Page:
March 10, 2014

I was so excited to go here. Whenever I go to a new country one of my main objectives is to see as much local wildlife as possible. In Boabeng Fiema the monkeys are considered to be sacred and are not allowed to be harmed as what happens to them, will also happen to you and you will suffer. They are considered to be equals and there is even a monkey graveyard where they are buried. As they are not allowed to be harmed monkeys pretty much have the run of the villages, with so little fear of humans they will happily steal the locals food.


As we bumped along the dirt road to the sanctuary I was staring at the trees trying to spot the first monkey when we turned a corner and they were all playing in the road ahead. The first of the many, many monkeys I saw that day! As we drove through the village there were the extremely friendly Mona monkeys on one side and the shyer Colobus monkeys on the other. We stopped to quietly watch them, and then realising how curious they were about us, we threw them some of the bananas we’d bought en route.


Mona monkeys nomming on our bananas




Colobus monkey hiding in the trees

We drove up to the sanctuary, which you can actually stay the night at –it’s where I’d been hoping to get to the previous day before fate intervened. I paid my 10C fee and 2 guides took us on a walk through the forest where I saw the cutest baby monkeys as well as the monkey graveyard. Priests and priestesses are also buried alongside the monkeys with one who apparently lived until they were 120 years old. Somewhat disbelieving I asked how this could be possible and they told me it’s because people used to live a healthier, more natural life when they just lived off the land. An interesting thought.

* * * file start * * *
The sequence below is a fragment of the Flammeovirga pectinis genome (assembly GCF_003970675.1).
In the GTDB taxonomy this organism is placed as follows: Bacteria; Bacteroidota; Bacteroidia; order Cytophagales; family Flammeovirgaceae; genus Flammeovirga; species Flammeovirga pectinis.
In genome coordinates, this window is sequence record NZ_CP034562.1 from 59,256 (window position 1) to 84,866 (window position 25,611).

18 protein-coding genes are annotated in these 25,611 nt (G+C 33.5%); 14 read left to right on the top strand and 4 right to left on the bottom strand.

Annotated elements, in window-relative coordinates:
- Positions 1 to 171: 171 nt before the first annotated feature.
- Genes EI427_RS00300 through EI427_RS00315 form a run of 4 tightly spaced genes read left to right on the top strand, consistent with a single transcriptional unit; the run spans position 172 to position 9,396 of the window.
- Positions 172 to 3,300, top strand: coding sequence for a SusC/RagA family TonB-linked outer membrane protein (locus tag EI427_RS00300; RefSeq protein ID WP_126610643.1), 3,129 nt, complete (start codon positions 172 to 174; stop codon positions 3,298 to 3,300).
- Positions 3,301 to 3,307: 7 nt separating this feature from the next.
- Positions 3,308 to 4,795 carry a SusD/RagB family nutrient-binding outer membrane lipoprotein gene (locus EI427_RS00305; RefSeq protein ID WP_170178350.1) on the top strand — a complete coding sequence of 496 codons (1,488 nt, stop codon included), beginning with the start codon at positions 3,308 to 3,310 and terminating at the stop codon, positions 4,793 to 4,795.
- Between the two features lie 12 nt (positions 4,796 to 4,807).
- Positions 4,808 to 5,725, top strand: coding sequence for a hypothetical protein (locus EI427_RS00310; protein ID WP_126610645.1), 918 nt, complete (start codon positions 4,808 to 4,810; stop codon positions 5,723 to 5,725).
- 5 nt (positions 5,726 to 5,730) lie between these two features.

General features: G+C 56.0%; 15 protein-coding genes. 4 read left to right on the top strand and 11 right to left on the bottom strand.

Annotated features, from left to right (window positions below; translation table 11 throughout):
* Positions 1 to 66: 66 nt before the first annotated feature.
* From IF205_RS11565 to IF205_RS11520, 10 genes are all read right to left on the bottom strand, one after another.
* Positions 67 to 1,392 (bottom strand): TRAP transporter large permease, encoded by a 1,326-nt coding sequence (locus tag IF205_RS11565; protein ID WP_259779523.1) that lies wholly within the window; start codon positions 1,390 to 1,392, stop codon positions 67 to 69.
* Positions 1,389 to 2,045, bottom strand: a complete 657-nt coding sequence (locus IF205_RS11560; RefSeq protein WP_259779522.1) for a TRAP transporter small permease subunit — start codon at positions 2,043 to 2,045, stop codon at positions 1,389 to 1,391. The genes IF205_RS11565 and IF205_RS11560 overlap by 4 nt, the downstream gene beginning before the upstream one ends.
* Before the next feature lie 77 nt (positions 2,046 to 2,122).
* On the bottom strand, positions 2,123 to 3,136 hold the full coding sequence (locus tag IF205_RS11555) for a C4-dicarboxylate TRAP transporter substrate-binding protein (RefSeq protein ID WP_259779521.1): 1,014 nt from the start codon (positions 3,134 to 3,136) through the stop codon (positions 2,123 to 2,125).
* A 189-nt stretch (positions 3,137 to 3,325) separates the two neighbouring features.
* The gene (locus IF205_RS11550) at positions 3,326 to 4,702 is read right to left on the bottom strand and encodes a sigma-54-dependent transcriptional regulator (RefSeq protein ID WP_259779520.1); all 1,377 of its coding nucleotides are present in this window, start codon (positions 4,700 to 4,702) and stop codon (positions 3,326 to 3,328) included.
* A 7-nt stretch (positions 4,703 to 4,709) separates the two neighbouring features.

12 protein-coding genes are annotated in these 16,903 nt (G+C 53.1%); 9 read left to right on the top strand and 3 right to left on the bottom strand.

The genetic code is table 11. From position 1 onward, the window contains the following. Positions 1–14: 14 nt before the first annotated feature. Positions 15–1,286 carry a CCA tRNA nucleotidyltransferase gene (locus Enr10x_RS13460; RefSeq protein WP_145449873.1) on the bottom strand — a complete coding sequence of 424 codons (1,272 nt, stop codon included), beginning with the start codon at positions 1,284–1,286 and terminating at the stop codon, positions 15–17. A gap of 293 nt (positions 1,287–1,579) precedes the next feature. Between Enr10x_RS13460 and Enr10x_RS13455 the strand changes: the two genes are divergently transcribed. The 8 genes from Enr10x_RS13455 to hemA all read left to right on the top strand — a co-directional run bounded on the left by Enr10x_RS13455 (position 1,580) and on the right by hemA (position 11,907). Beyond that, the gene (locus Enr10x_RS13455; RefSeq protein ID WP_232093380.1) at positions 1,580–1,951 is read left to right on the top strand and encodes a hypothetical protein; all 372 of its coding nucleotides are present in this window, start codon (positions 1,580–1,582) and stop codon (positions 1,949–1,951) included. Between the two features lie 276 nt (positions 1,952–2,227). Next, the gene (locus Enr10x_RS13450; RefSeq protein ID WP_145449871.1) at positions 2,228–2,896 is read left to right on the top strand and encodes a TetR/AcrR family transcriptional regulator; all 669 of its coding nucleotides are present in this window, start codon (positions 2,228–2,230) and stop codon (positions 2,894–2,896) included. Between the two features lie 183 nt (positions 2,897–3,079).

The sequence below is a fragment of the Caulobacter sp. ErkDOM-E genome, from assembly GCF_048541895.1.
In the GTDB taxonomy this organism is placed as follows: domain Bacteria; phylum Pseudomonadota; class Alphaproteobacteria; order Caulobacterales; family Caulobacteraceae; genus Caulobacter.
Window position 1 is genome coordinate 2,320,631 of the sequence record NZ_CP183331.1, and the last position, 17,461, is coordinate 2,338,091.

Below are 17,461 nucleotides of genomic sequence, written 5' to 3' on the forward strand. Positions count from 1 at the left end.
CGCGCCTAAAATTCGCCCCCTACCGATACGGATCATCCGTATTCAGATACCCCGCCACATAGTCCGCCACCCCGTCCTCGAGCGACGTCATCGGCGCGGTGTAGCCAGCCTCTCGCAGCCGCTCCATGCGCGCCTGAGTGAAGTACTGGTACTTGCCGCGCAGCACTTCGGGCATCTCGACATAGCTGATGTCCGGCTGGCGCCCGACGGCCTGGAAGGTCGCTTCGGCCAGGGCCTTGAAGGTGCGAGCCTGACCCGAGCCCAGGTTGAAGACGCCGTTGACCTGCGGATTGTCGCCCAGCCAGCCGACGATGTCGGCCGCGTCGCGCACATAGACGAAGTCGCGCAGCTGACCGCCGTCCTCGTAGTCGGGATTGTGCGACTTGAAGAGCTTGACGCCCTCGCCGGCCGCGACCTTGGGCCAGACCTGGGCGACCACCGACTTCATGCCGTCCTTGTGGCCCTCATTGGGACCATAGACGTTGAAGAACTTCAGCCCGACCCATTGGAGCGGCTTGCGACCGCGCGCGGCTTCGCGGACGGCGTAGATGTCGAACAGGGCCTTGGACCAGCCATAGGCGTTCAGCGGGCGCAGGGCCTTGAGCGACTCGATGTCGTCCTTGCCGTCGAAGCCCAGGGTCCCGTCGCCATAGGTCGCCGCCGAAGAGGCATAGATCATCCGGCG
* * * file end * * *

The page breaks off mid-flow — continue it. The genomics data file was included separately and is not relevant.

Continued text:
Boabeng Fiema Monkey Graveyard

 A long, healthy life


Unfortunately it was a pretty short walk as we had to head back so I could travel on to Kintampo but I did practically shake hands with a monkey :).


Boabeng Fiema Monkey Sanctuary


It was amazing to see wild monkeys up close like this. The traditionally beliefs of the local people have had a huge impact on the conservation of these animals in Ghana. Elsewhere it would be extremely rare to see even 1 monkey hiding in a tree, let alone taking a banana out your hand. The villages have stumbled across an impressive conservation method –if only we could convince more people of the value of wildlife.



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